Peyton, Sydney's charismatic older brother, has always been the star of the family, receiving the lion's share of their parents' attention and—lately—concern. When Peyton's increasingly reckless behavior culminates in an accident, a drunk driving conviction, and a jail sentence, Sydney is cast adrift, searching for her place in the family and the world. When everyone else is so worried about Peyton, is she the only one concerned about the victim of the accident?
Enter the Chathams, a warm, chaotic family who run a pizza parlor, play bluegrass on weekends, and pitch in to care for their mother, who has multiple sclerosis. Here Sydney experiences unquestioning acceptance. And here she meets Mac, gentle, watchful, and protective, who makes Sydney feel seen, really seen, for the first time.
The uber-popular Sarah Dessen explores her signature themes of family, self-discovery, and change in her twelfth novel, sure to delight her legions of fans.
Rating: 4 Stars
Book Title: Saint Anything
Author: Sarah Dessen
Release Date: May 5th 2015
I haven’t picked up a Sarah Dessen book in years, and I am so bummed it took me this long to get back into her writing. Saint Anything is another Dessen hit, full of those life lessons she always manages to squeeze into each of her books. Main character Sydney is dealing with the overwhelming guilt she feels on behalf of her brother. Just a few years ago her older brother, Peyton, drove drunk and hit a teenage boy on his bike. The accident left the boy in a wheelchair and paralyzed him for life, while Peyton was thrown behind bars to serve time. Although the accident was a result of Peyton’s poor choices, which had only been increasingly worse as his high school years progressed, the rest of his family is left to suffer the repercussions. While Peyton is in jail, his younger sister Sydney has to deal with the pity looks at school and in town. Her identity changes from simply “Sydney” to “that boy’s sister.” Peyton’s parents are left scrambling for lawyers and paying hefty bills for court and the accident.
When I first started to learn about the accident while reading Saint Anything, my initial reaction was disgust. I know that’s a terrible thing to say because Peyton made a mistake and things like that happen, but I have zero patience for drunk driving or reckless driving in general. That being said I couldn’t believe the situation at home that Sydney has to deal with. While some parents might choose to write off their child completely for committing such a horrible act or put the blame on their child and make them serve their time as punishment for what they’ve done, Sydney’s parents see it differently. In their eyes, Peyton is the one suffering and they do everything they can to help Peyton. Specifically, Sydney’s mom is the leading force in getting him help behind bars and trying to shorten his time as much as possible.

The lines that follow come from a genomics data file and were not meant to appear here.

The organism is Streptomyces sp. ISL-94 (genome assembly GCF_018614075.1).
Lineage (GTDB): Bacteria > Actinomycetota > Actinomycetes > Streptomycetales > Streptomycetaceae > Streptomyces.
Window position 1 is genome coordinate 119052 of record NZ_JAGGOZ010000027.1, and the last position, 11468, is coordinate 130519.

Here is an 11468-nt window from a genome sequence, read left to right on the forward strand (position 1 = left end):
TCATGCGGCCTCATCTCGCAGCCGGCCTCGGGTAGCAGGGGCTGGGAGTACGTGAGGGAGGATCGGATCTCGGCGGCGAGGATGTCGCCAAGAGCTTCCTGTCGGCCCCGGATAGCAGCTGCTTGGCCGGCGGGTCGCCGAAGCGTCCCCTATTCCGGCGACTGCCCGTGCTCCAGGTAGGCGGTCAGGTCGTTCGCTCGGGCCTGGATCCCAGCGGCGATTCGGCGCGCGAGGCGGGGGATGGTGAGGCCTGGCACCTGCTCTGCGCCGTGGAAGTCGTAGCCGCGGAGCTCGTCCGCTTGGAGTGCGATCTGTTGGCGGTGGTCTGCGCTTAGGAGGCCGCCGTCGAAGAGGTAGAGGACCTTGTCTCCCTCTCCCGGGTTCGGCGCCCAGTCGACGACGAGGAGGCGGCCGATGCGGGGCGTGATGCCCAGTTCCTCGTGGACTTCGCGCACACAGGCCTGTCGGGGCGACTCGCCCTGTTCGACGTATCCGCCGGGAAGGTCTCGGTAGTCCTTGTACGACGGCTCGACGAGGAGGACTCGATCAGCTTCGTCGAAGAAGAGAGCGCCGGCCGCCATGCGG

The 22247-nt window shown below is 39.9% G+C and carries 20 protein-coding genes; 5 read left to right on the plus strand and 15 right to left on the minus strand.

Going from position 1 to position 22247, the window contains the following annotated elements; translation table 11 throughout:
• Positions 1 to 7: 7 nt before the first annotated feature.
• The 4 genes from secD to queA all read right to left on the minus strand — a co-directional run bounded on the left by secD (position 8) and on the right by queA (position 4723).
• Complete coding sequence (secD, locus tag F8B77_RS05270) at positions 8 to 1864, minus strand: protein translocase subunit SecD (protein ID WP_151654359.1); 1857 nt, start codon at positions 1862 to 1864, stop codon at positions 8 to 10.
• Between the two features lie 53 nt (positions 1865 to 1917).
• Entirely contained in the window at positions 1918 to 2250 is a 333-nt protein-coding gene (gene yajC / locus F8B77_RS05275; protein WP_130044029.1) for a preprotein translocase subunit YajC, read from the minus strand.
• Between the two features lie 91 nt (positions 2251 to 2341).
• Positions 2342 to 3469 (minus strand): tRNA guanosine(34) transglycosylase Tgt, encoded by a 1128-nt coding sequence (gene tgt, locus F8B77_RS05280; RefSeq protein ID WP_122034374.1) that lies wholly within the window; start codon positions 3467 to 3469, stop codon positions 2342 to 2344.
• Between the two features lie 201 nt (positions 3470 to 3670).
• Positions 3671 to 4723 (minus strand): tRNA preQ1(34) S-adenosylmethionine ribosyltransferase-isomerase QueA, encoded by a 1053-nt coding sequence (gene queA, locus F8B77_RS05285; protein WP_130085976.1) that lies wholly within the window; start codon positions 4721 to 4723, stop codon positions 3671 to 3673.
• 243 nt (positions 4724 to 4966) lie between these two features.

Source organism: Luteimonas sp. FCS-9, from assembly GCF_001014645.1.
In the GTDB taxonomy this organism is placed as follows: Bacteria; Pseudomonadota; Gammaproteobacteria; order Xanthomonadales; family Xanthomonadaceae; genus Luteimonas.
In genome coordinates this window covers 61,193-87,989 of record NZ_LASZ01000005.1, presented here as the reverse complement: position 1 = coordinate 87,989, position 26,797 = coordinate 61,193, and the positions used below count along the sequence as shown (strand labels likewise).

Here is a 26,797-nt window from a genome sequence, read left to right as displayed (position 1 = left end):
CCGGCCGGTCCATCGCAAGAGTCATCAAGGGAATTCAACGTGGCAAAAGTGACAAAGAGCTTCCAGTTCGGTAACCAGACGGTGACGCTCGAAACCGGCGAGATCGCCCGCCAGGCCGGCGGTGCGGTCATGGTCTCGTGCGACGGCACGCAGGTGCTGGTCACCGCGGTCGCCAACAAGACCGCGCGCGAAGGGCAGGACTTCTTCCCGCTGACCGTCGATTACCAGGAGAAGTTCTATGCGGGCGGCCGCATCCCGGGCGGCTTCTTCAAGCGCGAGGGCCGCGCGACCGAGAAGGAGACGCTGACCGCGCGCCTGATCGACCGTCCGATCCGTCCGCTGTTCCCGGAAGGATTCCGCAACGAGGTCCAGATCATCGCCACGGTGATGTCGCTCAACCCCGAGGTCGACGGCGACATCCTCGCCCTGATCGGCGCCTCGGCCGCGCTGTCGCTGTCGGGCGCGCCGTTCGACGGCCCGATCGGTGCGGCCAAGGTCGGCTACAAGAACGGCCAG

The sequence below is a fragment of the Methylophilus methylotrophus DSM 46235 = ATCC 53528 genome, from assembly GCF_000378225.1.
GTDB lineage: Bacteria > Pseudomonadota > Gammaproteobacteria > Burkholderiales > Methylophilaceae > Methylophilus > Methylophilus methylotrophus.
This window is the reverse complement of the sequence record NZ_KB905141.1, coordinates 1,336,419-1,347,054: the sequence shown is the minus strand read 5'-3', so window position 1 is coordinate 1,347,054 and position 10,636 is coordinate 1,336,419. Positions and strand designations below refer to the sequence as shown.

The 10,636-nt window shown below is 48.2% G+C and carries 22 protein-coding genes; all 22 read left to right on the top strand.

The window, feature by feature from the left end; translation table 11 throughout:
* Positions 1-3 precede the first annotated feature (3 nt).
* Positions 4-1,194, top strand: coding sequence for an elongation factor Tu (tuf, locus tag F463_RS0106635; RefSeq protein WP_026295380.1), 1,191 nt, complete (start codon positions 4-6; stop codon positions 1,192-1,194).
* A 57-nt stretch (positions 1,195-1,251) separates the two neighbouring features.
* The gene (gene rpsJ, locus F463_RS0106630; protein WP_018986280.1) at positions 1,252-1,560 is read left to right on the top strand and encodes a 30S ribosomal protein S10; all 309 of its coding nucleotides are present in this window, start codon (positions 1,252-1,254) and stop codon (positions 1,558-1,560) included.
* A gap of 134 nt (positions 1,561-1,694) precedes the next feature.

As a result though, Sydney’s guilt is so huge, it’s as if she’s taken on all of the guilt for her family. Her mother is so worried about Peyton that Sydney can’t help but think her mom doesn’t feel guilty for the boy injured at all, and since Peyton refuses to see Sydney she can’t talk about any of this with him either. Sydney spends so much time harboring this guilt that anytime the accident is brought up or Peyton’s name is mentioned, she feels sick. I couldn’t imagine carrying around that type of guilt with me and I give Sydney so much credit for putting up with her parents and not standing up to them for as long as she did. In an attempt to be the good child, she follows orders and pretends like the lack of attention they pay towards her (since it is all spent on Peyton) doesn’t bother her.
o Layla: She’s completely eccentric and I couldn’t help but be reminded of Luna Lovegood from Harry Potter. When I first started typing up my review for Saint Anything I just wanted to insert pizza and french fry emojis. Having met Layla and the rest of her family at their pizza shop, Sydney is around pizza constantly! I am actually quite proud of myself for getting through this entire book over the course of a week and NOT succumbing to the peer pressures of a really big and cheesy pizza. I was severely tempted though! And then there’s Layla, who has a penchant for french fries and spends their entire lunch break telling Sydney the perfect way to prep a bag of french fries and dipping sauce. It’s a whole process with Layla and extremely odd, but it’s what made me love Layla so much! That and I can totally side with her tendency of falling for the wrong boys. I knew from the start that Layla’s new boy was trouble, and I think she did too, but she couldn’t help but give him a chance anyways. I admire other people’s faith in love and their willingness to give something a shot even if they know it’s going to break their heart in the long run.
o The metaphors: Specifically I am referring to the introduction of the carousal at the start of the book and how it played into Sydney’s life and how the course of events she was dealing with resembled that lost beauty in the woods. It was definitely a Dessen metaphor and I thought it was perfect for Sydney’s situation. If you’ve seen the book cover you’ll know how gorgeous the carousal on it is as well.
o Mac: I don’t want to spoil the fun, but if you know Dessen at all, you know there’s always a love interest in her books. Mac was wonderful and the dream “boy next door” that every girl is secretly crossing her fingers for.